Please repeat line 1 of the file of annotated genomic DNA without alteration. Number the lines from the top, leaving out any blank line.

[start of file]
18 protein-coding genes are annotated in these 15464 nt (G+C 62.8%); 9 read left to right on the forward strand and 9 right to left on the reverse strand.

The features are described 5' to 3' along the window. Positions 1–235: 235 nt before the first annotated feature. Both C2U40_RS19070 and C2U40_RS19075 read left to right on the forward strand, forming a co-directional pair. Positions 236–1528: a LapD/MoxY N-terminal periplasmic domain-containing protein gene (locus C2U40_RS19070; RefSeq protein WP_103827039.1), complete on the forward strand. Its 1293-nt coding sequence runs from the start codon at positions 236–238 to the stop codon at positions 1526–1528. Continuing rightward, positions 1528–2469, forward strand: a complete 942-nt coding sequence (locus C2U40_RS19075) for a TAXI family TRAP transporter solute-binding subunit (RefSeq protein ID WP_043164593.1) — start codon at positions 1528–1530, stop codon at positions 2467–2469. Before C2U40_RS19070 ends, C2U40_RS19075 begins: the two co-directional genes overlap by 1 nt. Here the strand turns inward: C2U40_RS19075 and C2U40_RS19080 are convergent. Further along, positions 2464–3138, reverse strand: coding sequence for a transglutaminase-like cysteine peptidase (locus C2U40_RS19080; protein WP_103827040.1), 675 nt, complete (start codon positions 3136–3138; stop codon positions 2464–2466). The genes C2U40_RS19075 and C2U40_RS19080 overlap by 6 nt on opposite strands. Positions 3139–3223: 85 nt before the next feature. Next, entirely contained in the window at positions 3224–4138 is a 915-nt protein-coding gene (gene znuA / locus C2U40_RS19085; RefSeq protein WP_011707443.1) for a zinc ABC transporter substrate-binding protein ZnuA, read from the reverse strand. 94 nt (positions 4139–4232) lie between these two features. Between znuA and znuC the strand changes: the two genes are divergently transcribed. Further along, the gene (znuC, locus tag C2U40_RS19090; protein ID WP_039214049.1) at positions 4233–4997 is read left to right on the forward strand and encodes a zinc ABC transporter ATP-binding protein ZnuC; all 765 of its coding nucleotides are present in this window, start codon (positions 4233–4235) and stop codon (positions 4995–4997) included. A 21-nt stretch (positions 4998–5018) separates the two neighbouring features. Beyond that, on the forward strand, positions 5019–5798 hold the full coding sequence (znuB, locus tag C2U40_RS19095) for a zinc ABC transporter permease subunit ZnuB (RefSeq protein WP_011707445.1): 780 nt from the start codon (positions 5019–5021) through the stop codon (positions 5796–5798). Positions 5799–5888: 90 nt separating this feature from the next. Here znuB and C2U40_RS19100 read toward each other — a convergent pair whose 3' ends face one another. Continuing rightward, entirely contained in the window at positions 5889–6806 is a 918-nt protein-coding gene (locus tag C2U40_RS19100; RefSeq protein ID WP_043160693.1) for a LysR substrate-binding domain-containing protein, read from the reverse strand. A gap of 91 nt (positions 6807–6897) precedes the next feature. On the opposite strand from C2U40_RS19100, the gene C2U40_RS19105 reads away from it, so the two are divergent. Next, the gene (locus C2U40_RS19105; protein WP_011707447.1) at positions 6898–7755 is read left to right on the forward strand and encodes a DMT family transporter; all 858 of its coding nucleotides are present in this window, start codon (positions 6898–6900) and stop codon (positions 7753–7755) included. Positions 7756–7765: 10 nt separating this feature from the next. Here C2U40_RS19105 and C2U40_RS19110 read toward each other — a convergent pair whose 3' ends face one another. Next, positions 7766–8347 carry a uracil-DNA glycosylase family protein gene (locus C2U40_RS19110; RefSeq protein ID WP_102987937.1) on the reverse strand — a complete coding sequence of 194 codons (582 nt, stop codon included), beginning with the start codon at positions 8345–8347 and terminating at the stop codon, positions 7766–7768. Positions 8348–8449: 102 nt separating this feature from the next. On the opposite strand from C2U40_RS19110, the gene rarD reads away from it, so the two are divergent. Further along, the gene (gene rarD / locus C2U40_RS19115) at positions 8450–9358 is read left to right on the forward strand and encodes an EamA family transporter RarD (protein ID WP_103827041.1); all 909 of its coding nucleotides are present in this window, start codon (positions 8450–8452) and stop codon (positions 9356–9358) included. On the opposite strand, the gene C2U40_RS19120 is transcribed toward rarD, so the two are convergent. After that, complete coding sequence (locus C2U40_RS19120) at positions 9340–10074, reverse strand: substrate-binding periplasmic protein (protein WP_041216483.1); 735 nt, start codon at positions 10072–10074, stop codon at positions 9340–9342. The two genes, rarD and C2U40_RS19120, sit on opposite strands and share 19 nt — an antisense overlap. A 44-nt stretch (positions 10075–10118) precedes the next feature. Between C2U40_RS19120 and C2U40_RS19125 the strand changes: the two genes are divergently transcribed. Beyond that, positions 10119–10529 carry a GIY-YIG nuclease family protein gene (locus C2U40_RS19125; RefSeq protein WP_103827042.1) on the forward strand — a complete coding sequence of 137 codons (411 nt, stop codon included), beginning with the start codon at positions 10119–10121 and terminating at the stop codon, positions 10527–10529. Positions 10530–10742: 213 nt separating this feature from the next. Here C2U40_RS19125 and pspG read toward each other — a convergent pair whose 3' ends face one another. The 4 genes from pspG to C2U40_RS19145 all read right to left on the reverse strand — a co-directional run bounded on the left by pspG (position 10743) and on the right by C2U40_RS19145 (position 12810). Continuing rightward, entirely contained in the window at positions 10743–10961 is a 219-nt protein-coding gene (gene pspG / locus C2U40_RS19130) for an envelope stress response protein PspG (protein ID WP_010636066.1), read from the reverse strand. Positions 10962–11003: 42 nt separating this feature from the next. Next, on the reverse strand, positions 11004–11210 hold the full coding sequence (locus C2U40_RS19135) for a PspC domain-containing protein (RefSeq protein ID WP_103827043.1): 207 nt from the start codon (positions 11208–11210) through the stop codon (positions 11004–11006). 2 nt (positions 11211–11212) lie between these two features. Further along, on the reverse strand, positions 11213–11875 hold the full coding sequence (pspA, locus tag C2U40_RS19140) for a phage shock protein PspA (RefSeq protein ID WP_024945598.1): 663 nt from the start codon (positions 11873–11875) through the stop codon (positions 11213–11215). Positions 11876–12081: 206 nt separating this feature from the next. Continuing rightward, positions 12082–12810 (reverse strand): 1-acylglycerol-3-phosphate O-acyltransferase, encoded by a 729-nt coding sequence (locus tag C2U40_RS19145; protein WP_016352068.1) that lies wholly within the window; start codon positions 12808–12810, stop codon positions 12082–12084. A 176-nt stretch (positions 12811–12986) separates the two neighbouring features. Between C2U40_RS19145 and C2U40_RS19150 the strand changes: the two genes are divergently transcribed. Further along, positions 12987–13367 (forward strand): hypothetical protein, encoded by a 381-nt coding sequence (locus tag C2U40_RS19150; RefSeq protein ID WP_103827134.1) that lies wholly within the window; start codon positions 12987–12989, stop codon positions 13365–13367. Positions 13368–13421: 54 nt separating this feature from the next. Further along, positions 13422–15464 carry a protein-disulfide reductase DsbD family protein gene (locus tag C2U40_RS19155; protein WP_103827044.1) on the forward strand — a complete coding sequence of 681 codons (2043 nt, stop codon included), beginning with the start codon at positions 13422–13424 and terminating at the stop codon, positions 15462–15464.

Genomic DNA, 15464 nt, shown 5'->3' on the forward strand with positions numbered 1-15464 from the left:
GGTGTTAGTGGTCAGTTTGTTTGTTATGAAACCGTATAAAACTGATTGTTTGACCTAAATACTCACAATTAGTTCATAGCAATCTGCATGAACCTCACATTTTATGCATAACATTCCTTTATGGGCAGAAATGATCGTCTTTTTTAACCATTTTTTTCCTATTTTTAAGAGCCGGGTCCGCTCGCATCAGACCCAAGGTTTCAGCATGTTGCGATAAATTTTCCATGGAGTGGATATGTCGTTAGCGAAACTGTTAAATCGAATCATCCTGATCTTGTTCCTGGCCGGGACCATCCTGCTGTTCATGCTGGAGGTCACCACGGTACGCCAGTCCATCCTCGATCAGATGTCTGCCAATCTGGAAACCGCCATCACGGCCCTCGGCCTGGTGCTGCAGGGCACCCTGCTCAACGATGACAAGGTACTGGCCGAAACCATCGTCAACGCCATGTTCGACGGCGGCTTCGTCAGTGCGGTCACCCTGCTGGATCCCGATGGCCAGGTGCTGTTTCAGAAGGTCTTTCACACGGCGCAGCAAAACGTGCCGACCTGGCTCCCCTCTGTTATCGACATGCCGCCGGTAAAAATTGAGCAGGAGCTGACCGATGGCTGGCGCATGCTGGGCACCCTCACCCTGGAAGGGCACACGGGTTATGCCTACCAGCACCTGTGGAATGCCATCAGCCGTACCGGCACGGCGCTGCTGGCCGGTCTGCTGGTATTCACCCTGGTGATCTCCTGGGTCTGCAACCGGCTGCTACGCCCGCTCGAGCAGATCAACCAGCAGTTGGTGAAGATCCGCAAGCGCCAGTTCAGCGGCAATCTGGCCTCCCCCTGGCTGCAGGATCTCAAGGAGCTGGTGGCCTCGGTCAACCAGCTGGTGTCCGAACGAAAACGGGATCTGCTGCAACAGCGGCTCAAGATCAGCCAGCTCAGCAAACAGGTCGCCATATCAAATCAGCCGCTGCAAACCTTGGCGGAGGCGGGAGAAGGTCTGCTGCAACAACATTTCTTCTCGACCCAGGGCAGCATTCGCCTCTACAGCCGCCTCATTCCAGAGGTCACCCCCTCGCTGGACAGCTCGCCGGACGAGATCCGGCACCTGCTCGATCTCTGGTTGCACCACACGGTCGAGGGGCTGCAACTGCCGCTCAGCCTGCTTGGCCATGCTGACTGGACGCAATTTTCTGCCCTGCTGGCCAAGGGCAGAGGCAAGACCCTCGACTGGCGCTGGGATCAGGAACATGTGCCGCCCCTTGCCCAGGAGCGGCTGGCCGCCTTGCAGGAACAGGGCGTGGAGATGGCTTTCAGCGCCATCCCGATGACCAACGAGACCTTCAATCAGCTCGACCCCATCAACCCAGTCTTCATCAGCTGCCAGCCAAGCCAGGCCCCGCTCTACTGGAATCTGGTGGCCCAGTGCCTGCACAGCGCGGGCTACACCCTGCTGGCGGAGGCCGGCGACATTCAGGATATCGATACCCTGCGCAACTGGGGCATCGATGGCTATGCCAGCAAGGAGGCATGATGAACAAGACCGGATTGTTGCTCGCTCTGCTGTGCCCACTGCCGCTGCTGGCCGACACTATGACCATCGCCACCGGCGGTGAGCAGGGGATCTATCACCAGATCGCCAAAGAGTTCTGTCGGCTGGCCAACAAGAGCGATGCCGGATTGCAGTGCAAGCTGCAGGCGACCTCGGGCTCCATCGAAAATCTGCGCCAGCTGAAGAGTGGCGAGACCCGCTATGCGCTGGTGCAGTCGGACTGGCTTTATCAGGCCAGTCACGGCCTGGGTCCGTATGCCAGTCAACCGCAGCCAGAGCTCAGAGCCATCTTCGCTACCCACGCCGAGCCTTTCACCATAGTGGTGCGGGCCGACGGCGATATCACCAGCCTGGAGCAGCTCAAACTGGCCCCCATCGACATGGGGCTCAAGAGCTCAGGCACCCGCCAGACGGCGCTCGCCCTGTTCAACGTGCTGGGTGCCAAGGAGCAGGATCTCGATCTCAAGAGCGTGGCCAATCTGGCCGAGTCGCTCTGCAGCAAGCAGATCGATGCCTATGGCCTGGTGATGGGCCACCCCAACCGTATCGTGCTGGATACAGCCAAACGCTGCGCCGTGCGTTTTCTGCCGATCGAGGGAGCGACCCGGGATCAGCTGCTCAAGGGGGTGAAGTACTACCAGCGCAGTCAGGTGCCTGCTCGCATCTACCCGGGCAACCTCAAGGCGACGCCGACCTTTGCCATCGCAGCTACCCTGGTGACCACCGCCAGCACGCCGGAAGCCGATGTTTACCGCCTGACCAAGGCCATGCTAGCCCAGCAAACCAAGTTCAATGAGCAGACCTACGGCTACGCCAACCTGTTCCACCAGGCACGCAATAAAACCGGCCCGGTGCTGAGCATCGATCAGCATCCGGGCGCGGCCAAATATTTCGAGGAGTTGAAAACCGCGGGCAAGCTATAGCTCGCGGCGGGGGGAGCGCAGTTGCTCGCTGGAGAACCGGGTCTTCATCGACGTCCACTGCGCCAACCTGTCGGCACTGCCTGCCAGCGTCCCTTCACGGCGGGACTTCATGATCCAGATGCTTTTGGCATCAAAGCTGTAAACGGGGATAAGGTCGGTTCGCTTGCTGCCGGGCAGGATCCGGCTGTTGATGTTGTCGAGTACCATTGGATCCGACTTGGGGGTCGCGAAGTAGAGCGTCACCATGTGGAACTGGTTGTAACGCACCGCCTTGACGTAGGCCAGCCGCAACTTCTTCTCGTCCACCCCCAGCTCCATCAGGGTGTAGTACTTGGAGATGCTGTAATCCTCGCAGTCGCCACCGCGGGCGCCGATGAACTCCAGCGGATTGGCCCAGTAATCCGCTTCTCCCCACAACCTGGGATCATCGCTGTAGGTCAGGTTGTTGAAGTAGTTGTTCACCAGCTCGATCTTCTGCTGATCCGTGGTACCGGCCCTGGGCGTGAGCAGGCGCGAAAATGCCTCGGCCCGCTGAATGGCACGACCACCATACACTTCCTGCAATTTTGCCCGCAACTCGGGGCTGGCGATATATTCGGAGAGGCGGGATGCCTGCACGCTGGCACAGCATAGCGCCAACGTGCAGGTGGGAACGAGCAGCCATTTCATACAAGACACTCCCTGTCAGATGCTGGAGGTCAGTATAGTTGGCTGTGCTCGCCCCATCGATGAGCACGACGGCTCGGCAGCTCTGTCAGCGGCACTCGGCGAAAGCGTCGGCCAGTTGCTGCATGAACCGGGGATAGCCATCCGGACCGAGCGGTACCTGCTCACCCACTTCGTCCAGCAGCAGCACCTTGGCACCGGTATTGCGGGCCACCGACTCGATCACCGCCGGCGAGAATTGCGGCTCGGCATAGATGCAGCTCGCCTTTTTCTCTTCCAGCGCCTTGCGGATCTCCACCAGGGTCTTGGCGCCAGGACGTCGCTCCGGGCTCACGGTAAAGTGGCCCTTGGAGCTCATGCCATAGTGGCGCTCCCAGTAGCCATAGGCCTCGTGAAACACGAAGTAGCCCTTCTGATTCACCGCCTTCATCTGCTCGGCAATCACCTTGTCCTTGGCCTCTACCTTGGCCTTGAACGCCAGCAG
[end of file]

18 protein-coding genes are annotated in these 15464 nt (G+C 62.8%); 9 read left to right on the forward strand and 9 right to left on the reverse strand.